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BMC Psychiatry. 2015 Mar 4;15:38. doi: 10.1186/s12888-015-0426-9.

Associations between depression subtypes, depression severity and diet quality: cross-sectional findings from the BiDirect Study.

Author information

1
Institute of Epidemiology and Social Medicine, University of Münster, Münster, Germany. corinna.rahe@uni-muenster.de.
2
Discipline of Psychiatry, School of Medicine, University of Adelaide, Adelaide, SA, Australia. bernhard.baune@adelaide.edu.au.
3
Institute of Epidemiology and Social Medicine, University of Münster, Münster, Germany. miunrath@uni-osnabrueck.de.
4
Department of New Public Health, School of Human Sciences, Osnabrück University, Osnabrück, Germany. miunrath@uni-osnabrueck.de.
5
Department of Psychiatry and Psychotherapy, University of Münster, Münster, Germany. volker.arolt@ukmuenster.de.
6
Institute of Epidemiology and Social Medicine, University of Münster, Münster, Germany. wellmann@uni-muenster.de.
7
Institute of Epidemiology and Social Medicine, University of Münster, Münster, Germany. werschin@uni-muenster.de.
8
Institute of Epidemiology and Social Medicine, University of Münster, Münster, Germany. bergerk@uni-muenster.de.

Abstract

BACKGROUND:

Depression is supposed to be associated with an unhealthy lifestyle including poor diet. The objective of this study was to investigate differences in diet quality between patients with a clinical diagnosis of depression and population-based controls. Additionally, we aimed to examine effects of specific depression characteristics on diet by analyzing if diet quality varies between patients with distinct depression subtypes, and if depression severity is associated with diet quality.

METHODS:

The study included 1660 participants from the BiDirect Study (n = 840 patients with depression, n = 820 population-based controls). The psychiatric assessment was based on clinical interviews and a combination of depression scales in order to provide the classification of depression subtypes and severity. Diet quality scores, reflecting the adherence to a healthy dietary pattern, were calculated on the basis of an 18-item food frequency questionnaire. Using analysis of covariance, we calculated adjusted means of diet quality scores and tested differences between groups (adjusted for socio-demographic, lifestyle-, and health-related factors).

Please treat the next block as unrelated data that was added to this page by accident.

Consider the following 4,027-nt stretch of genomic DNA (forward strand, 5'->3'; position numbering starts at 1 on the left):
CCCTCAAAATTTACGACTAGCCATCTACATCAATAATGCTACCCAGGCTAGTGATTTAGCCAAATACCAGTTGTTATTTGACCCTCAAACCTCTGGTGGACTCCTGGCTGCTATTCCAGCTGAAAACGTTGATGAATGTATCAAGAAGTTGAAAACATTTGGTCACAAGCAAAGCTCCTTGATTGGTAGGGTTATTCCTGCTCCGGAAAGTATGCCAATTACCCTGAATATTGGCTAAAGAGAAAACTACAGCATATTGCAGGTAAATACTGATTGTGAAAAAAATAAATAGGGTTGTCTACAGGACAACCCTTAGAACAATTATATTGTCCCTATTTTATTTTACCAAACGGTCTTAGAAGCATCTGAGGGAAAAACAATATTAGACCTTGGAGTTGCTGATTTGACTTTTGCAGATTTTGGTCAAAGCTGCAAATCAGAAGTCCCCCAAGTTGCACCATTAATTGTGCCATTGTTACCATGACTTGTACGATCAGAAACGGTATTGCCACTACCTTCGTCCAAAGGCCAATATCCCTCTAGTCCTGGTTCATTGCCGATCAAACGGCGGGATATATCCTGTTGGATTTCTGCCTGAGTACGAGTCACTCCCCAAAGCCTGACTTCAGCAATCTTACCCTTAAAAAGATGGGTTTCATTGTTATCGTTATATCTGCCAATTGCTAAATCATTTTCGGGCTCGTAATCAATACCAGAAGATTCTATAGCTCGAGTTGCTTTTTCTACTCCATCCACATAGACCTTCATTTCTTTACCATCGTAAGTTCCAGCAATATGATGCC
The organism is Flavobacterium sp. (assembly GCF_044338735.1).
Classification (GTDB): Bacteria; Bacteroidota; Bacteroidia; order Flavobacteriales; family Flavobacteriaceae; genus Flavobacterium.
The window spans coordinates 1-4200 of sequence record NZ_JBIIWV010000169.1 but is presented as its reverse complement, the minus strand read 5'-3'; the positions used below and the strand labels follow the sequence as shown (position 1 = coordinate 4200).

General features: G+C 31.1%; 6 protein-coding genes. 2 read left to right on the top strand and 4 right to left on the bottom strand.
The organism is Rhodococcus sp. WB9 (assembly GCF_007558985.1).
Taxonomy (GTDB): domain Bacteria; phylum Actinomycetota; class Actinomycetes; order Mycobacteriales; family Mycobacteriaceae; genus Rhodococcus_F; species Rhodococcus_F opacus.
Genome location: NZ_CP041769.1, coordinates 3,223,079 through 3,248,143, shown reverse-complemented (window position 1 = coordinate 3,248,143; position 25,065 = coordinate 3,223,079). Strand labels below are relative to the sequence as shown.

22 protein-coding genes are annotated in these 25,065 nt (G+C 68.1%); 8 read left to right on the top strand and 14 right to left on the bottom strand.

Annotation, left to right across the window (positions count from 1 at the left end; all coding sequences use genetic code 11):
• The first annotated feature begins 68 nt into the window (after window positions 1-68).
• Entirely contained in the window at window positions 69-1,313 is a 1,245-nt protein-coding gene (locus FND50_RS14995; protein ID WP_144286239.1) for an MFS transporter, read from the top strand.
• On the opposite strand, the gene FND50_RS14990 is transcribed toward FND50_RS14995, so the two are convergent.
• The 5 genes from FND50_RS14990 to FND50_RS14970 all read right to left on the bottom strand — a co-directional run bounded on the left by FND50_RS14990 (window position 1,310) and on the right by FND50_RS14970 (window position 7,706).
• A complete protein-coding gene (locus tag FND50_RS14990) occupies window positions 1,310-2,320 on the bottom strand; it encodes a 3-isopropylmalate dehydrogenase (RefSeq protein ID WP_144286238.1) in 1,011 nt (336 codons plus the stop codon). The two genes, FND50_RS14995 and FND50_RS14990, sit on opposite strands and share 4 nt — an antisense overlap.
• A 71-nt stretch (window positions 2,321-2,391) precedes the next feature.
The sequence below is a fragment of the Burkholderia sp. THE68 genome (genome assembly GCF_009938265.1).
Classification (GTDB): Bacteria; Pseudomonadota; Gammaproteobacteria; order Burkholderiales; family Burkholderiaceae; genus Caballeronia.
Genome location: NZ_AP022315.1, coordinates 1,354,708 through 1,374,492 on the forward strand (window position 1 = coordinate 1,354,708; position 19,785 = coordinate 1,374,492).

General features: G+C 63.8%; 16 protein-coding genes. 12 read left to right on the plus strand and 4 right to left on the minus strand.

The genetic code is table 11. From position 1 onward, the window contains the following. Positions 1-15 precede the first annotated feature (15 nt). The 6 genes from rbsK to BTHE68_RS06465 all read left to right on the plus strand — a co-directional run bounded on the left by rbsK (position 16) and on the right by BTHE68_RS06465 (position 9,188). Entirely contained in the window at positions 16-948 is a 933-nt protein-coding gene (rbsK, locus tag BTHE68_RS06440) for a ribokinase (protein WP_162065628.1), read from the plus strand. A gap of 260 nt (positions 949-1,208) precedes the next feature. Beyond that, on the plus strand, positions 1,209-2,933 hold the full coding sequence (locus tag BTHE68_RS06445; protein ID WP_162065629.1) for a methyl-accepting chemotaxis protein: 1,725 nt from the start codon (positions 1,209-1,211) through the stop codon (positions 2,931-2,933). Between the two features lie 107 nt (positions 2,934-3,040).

RESULTS:

We found no differences in diet quality between controls and patients with depression if depression was considered as one entity. However, we did find differences between patients with distinct subtypes of depression. Patients with melancholic depression reported the highest diet quality scores, whereas patients with atypical depression reported the lowest scores. Depression severity was not associated with diet quality.

CONCLUSIONS:

Previous literature has commonly treated depression as a homogeneous entity. However, subtypes of depression may be associated with diet quality in different ways. Further studies are needed to enlighten the diet-depression relationship and the role of distinct depression subtypes.

PMID:
25886444
PMCID:
PMC4355144
DOI:
10.1186/s12888-015-0426-9
[Indexed for MEDLINE]
Free PMC Article

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